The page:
After working in China for the past 7 years, I wouldn’t say the Chinese have an advantage on the US in anything other than cheap labor. This is running out since most Chinese are demanding higher wages. The Chinese miracle story is almost over, and we will have forgotten them just like we have forgotten the russians and Japanese before. I, myself, am even planning on leaving china as I don’t see much of a future here as I do in the US.

Posted by hellomyman | Report as abusive

[...] in relation to the iPod in this paper. There’s a reasonably conventional look at the paper here, at Reuters.The bits that fascinate me are not the actual numbers themselves, but what they go on to tell us [...]

Apple screwed the dealers that kept them alive during Apple’s darkest hours. They moved jobs off shore, just like other hi-tech companies. I say pass legislation to force jobs back to the US, or have the company’s pay such high tariffs to bring their products into the US that no one will want to buy them.

Posted by longislander | Report as abusive

Engineering and other professional jobs are moving overseas as quickly as companies like Apple, IBM, and Microsoft can offshore them. Demand for those employees in the US will continue to shrink for the next several years until economies in Asia, South America, and Africa are consuming enough to increase global demand.

Both skilled and unskilled workers in Western countries won’t be able to compete for jobs until currencies and cost of living are in balance with offshore countries.

Posted by Tom_in_PA_USA | Report as abusive

Apple deserves well earned commendation for it’s lead in innovation and styling from the competition by a decade.

However, it loses this edge over time for lack of compliance to industry standards. With regards to its social responsibility, it’s just another company that ranks poorly and in-line with the rest of the companies, considering the ratio of its sales revenue vs. job creation in the region.

Posted by Mott | Report as abusive

I enjoyed the article. I wonder what is the fix?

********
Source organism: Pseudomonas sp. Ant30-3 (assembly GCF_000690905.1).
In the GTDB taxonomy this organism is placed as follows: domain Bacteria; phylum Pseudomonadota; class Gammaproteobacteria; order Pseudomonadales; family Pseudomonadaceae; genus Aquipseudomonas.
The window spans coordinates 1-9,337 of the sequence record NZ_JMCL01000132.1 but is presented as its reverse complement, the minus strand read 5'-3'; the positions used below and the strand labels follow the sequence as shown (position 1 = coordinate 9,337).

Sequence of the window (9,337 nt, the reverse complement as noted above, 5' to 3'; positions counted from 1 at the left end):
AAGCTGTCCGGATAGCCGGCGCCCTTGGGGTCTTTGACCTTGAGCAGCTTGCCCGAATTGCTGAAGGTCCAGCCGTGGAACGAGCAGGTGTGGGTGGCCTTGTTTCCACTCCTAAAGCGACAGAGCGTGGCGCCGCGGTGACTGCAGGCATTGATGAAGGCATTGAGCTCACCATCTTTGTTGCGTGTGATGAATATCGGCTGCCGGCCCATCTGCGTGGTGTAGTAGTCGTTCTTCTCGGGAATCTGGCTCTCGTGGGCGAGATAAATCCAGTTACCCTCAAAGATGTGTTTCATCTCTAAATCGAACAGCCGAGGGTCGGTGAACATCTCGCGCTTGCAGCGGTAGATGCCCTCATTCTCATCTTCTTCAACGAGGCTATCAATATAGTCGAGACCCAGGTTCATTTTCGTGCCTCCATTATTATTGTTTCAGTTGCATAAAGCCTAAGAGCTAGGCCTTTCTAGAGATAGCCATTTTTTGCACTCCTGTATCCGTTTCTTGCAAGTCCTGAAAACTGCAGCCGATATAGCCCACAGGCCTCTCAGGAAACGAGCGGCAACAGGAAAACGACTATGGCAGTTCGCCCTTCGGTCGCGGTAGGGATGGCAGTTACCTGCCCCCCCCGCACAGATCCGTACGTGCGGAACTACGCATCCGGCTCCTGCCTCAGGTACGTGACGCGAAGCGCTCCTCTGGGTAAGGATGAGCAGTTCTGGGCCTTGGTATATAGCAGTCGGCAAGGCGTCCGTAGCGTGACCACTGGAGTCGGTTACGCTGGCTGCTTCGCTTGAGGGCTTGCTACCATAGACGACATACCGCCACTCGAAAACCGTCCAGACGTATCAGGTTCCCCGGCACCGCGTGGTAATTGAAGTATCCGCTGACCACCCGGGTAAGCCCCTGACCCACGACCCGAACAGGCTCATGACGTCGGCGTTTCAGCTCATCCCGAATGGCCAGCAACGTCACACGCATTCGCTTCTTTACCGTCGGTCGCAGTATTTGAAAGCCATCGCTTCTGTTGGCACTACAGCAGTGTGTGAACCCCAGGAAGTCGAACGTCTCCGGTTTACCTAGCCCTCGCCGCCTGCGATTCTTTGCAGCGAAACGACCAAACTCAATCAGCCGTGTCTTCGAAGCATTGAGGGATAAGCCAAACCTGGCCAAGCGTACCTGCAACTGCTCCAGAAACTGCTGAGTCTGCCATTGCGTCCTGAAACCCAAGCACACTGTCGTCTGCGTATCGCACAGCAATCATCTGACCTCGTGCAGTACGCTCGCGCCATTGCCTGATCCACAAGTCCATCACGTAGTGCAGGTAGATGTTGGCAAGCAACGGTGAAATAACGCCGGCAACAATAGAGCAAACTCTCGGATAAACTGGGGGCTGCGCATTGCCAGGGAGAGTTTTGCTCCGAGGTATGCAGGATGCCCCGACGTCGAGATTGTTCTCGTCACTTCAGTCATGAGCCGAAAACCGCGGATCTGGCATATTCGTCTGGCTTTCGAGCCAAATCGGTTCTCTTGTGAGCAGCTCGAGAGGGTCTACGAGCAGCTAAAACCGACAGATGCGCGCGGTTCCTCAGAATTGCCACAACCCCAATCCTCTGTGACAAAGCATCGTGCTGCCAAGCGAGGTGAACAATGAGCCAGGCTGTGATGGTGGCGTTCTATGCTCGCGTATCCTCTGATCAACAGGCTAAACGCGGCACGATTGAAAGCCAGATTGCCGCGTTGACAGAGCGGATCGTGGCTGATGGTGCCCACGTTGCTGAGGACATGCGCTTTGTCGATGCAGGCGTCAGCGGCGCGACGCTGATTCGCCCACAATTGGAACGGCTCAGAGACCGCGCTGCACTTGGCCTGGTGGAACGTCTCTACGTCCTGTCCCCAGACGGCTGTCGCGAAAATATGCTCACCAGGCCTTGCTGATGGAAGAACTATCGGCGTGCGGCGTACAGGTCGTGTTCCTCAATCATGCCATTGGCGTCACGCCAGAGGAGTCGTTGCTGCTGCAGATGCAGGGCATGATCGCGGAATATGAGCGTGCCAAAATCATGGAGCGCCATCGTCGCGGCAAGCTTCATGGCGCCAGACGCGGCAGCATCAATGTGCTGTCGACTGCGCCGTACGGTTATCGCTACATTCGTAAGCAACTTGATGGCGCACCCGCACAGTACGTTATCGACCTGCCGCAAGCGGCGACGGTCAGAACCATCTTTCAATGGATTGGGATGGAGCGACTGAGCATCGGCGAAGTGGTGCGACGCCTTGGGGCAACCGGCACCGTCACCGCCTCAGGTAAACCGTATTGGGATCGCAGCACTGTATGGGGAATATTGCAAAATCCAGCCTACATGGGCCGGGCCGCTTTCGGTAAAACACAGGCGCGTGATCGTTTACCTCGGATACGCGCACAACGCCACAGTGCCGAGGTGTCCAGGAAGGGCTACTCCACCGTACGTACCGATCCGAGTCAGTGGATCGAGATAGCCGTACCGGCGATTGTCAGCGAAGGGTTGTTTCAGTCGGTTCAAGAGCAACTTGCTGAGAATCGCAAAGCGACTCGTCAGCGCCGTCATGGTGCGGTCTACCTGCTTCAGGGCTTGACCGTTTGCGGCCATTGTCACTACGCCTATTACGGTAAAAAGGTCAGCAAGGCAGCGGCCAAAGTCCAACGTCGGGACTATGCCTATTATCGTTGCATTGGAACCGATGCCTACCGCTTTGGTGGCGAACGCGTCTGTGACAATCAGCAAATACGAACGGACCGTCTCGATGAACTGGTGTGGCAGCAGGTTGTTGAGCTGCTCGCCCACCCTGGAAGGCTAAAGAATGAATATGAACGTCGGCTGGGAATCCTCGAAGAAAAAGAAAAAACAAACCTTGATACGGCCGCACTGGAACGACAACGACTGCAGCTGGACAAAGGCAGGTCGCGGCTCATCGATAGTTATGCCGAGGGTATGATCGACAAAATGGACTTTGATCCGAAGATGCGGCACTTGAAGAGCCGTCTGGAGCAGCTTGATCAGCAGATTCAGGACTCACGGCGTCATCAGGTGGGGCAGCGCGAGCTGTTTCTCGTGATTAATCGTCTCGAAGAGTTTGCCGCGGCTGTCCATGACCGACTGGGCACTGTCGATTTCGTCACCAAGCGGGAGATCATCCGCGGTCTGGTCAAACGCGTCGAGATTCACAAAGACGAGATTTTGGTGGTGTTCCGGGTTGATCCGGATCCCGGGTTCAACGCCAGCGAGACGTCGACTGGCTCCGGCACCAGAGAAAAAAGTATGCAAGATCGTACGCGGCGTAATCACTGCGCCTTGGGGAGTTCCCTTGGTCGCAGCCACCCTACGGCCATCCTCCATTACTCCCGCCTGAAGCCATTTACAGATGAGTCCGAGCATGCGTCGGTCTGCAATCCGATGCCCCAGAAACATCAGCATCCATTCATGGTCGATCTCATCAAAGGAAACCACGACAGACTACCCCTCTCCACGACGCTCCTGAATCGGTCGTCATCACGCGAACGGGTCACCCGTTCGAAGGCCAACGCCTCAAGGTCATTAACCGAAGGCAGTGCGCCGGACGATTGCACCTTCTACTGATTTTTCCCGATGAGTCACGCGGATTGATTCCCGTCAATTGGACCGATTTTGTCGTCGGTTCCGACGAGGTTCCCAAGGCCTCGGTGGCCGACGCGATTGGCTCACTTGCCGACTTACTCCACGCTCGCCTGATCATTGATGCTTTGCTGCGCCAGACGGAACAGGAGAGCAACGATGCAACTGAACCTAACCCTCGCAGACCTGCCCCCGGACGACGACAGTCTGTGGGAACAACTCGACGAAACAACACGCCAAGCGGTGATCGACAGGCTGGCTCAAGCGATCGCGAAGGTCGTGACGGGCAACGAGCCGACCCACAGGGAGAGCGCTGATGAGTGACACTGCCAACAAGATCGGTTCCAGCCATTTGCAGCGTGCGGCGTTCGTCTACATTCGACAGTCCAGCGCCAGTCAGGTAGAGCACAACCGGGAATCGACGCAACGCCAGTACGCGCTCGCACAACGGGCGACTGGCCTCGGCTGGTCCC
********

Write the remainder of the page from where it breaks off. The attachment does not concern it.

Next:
Posted by M.C.McBride | Report as abusive

Time to export / exile the rich, forbid them participation in our economy including the right to own property of any kind, and start over. America for Americans, now. We must put up punitive import barriers to goods, must ban taxpayer subsidized education of foreigners, stop immigration dead, and export our global enemies who have arrogated the term “American” to themselves.

In short, we need to start this country over. Our current path and our 18th century “Constitution” are clear failures. We need to restart and to prohibit the practices that have ruined representative government here. And devalue to dollar until it becomes competitive, no matter how low it must go. Who cares if ski trips to Switzerland become unaffordable? Not those of us sleeping under bridges.

Posted by txgadfly | Report as abusive

The true is that there is nothing wrong to send jobs overseas; it generates high revenues for the country and for the shareholders. What we should do is to educate our children’s to be leaders on the industry so they can create more companies like apple. Do not blame the situation on globalization. Globalization is big part of our economy today.

Posted by Everc78 | Report as abusive

Robertla may be “spot on”- but the career life of a engineer need not be short whatsoever. I would maintain that the career engineer begins to succumb to the same self induced illusion that the worker in Detroit has assembling auto’s. That is that the talents that got me here (at $x/hr) are always going to be worth as much. And while that Detroit worker has found that getting paid $40/hr to put a tire on a rim is no longer sustainable in today’s market, they also share in the same lapse in judgement as the engineer- that is the company “owns” my future and therefore it is up to that company to keep me “current”. Unfortunately that is obviously no longer true, and increasingly you are left to your own educational devices to stay current.

However the good news is, that with today’s technology advances one of the most dramatic shifts in learning ever known to mankind has happened via the web- educational information everywhere. And as an example given by Ron_Paulite and his mention of Python coding, a simple search found numerous free & complete tutorials online that can show me much of what I need to know! I’m 48 and this is how I stay abreast of technology- why can’t others. I don’t need my company to come to me and say “you will need to know about this in order to keep your job- oh, and by the way the company will send you offsite for x weeks to do training”. I do it because it’s interesting and I want to know “it”. Does it take personal sacrifices- absolutely.